Christmas Eve Mass at the Vatican is extremely popular. There are so many people who want to attend it, locals or tourists and Catholic or non-Catholic alike. That’s why you’ll need a ticket to be able to enter the church.
Don’t have a ticket? Don’t worry, you can still go. There will be big screens outside so you can still follow the mass with thousands of people at the St. Peter’s Square. Here are some things that you may want to consider before you go:
- Plan your transportation and try to get there early. The mass begins at 10pm, but people go there hours before that. We left the hotel just about an hour before the mass, and it was extremely hard to find a public transportation. The city buses are not running after around 6 or 7pm and guess what, the taxi drivers also want to attend the mass! There were 5 of us and we were lucky to be able to find a taxi driver who was willing to take all of us at the same time. And being the smallest person, I was the one who had to hide myself so we won’t get fined by the police for the over-crowded car.
- Stay warm: wear thick jacket and bring extra clothes. Don’t worry about the dress code for attending the mass since you’ll be outside anyway. The night time temperature around this time of year is usually around 32-37 F (0-4C). It’s not crazy-cold but since you’ll be standing or sitting outside doing nothing, it will help to ear thick winter outfits with hats, scarfs, and gloves. If you want, it is possible to walk around a bit during the mass so you can stay warm. Or maybe you can hug someone!
- Bring camera so you can take pictures while waiting for the mass to begin. There will be so many beautiful spots that you can capture. But this is not the time to bring the tripod to take some serious night-time photography. You probably should just carry the essential things such as your wallet, passport/IDs, and a bottled water. The reason is because you need to….
- Be ready to walk home. The mass will be around two hours so you’ll be going home around midnight. There may be some limited taxis that you can find, but you will still need to walk further away from the Church in order to escape the crowds before you’ll be able to find a taxi. We couldn’t find an “official” taxi but we found an Italian who turned his private car into a taxi. The rate was rather pricey of course, but it’s better than walking all the way back to our hotel in Rome.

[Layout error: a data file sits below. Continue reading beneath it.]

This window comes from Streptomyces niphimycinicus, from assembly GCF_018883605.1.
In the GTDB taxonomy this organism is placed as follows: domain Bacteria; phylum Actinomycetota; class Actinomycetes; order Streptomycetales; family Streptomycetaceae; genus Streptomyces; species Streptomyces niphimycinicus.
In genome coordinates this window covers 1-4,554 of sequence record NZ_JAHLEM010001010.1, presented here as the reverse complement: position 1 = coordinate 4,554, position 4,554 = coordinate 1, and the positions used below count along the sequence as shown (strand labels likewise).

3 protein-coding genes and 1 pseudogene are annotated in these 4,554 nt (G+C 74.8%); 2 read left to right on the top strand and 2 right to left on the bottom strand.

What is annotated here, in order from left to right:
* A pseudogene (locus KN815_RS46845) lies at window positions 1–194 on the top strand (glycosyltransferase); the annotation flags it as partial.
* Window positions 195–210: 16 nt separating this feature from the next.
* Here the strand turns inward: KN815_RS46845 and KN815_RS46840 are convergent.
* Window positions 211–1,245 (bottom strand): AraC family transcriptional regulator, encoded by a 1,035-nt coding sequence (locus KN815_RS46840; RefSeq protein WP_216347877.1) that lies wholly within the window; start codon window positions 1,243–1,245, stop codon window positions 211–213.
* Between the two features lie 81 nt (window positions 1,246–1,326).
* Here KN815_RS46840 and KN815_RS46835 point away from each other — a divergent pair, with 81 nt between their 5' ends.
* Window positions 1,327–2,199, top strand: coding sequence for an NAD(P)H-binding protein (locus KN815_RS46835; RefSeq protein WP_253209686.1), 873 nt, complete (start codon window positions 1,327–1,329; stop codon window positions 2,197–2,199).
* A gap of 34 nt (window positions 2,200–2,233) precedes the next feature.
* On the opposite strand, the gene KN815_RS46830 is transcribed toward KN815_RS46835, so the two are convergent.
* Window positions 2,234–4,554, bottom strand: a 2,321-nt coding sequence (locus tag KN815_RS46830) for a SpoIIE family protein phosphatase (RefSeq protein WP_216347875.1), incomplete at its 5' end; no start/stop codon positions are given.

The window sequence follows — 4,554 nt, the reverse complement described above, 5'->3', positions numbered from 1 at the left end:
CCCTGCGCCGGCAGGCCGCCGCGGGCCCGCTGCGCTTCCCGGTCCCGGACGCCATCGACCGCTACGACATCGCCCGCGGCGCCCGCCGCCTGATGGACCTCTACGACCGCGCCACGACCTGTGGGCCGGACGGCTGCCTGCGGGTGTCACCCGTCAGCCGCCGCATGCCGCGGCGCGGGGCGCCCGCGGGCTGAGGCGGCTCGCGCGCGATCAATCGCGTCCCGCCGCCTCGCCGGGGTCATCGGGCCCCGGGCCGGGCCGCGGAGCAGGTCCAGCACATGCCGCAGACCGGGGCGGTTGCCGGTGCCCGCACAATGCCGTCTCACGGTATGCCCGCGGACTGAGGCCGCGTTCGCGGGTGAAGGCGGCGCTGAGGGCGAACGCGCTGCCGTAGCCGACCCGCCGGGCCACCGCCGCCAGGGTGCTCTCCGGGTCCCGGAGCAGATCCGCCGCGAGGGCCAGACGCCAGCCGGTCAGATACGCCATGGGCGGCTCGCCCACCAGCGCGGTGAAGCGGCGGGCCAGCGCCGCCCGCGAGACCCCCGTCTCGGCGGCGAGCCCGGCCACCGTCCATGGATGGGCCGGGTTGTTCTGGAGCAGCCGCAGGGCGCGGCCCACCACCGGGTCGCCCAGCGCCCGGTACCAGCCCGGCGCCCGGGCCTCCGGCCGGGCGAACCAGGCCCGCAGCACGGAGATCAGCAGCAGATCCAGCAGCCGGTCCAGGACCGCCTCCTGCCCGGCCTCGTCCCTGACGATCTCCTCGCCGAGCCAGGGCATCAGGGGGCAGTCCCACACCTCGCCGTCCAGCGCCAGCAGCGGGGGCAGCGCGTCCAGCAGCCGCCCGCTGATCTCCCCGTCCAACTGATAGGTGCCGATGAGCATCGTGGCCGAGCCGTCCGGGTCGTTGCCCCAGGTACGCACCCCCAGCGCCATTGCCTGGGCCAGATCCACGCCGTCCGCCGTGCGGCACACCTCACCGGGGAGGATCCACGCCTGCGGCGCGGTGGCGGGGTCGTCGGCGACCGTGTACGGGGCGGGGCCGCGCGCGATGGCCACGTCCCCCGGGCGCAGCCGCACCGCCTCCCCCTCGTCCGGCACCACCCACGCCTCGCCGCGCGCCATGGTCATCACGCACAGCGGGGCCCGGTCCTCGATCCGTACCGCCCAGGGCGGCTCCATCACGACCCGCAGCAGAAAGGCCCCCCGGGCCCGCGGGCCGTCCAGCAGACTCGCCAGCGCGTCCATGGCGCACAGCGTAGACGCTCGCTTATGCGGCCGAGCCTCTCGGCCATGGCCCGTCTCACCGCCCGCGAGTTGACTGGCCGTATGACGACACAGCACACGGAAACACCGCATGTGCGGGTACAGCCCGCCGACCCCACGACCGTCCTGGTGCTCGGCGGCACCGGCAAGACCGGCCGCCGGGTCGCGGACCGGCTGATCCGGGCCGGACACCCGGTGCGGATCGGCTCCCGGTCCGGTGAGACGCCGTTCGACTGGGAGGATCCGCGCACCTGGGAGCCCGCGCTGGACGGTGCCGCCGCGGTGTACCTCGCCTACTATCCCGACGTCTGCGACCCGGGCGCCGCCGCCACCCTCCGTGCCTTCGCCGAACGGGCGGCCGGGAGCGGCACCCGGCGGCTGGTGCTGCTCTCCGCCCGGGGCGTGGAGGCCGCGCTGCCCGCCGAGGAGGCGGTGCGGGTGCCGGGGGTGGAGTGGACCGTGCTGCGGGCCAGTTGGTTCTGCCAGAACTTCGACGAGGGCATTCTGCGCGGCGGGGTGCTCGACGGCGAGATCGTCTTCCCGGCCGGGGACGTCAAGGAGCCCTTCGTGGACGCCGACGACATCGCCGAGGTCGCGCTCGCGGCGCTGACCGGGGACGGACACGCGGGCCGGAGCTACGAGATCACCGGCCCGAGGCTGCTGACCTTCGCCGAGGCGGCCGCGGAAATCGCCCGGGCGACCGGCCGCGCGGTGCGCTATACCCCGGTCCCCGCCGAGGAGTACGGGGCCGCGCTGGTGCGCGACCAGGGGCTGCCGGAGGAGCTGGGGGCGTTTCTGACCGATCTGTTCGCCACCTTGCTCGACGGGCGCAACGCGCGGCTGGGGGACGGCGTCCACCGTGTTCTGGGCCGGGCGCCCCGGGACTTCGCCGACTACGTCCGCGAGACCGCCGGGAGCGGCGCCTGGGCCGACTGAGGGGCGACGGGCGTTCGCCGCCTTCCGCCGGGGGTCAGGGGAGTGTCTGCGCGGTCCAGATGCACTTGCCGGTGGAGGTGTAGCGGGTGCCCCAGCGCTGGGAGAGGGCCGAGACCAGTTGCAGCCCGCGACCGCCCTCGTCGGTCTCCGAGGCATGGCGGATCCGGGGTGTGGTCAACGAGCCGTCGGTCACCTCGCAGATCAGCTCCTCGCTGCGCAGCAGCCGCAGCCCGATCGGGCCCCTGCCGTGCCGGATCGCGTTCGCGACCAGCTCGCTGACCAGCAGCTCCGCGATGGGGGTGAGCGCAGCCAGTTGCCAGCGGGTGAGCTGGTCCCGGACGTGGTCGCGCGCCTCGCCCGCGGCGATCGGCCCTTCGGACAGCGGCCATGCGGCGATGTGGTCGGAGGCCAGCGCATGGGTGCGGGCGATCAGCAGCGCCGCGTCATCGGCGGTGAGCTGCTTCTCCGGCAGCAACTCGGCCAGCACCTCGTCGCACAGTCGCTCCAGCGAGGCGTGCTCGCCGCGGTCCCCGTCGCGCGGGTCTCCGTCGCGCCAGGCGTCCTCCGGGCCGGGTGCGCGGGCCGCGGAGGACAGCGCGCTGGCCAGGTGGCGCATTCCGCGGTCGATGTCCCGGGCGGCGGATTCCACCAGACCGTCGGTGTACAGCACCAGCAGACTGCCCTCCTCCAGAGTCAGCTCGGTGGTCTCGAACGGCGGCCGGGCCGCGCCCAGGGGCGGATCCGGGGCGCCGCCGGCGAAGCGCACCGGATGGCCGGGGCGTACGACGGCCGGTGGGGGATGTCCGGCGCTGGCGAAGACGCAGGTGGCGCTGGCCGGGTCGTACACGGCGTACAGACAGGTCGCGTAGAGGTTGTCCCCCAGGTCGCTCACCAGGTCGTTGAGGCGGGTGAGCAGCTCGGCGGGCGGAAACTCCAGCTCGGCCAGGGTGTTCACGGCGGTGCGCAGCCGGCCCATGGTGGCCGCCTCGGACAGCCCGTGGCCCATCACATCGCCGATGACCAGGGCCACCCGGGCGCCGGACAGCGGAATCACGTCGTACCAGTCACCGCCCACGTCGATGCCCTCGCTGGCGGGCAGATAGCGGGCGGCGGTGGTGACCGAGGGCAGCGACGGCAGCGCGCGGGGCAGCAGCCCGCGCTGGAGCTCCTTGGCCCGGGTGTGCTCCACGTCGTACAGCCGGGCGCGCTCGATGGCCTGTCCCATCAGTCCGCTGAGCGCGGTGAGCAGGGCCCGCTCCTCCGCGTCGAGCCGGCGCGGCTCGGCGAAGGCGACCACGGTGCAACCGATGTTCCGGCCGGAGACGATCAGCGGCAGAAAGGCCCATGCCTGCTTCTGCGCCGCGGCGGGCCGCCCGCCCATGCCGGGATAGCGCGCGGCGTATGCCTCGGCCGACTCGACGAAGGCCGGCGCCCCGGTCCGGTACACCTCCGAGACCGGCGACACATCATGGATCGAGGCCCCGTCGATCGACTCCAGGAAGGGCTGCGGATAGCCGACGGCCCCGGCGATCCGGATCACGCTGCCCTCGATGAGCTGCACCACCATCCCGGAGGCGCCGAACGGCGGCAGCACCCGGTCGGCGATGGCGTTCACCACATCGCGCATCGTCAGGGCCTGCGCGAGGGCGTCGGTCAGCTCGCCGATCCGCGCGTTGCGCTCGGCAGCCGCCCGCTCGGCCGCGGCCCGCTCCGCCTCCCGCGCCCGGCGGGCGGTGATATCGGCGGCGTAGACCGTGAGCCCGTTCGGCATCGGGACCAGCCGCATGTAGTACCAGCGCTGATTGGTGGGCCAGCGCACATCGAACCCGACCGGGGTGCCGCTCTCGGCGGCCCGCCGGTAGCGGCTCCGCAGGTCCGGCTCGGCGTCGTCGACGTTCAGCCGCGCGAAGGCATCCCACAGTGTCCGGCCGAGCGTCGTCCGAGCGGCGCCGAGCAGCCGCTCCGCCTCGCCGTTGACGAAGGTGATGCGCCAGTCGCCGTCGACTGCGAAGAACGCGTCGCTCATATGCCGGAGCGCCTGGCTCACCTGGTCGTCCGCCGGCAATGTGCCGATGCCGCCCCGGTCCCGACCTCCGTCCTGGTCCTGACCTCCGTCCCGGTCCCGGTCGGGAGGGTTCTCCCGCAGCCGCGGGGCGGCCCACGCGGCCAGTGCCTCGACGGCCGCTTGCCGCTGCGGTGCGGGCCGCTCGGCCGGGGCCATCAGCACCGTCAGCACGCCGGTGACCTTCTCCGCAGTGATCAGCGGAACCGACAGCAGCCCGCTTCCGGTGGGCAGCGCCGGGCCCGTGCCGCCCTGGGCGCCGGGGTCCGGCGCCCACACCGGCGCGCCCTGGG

- Considering point 4, I think it’s a great idea to travel with a group, since it’s going to be extra safe. Also, in case we really had to walk home, it’s going to be much more fun than walking alone! A group of 4 is the good, since you’ll fit perfectly into a taxi and you can all share the rather expensive taxi ride.
- Just go. Visiting the Vatican/Rome during Christmas will make a good December to remember. I know there are a lot of sites that tells you to reconsider traveling to Rome since it can be pretty dead during Christmas to the New Year. While it’s true that the Christmas is a very important holiday for the locals, the city will not completely shut down during Christmas season. You’ll still be able to find a place to eat and do stuffs, although they may be closing earlier than usual. Rome has plenty of beautiful open spaces and if you like to take pictures, you’ll get better pictures when it’s less touristy.
St. Peter Basilica will still be open for tourist in the morning of December 24. So if you want to take a look at what’s inside the Basilica, you may want to plan going there in the morning. You’ll be able to see the church preparation for the evening mass (people setting up the cameras, lights, etc.). When you return at night for the mass, the church will look even more beautiful with all the lights and you’ll get two different sets of beautiful photos of the Vatican!
Have questions or corrections? Anything you’d like to add? Please leave a comment. Meanwhile here are some photos for you that we took in the morning and while we were waiting for the mass at night.
Merry Christmas and happy traveling!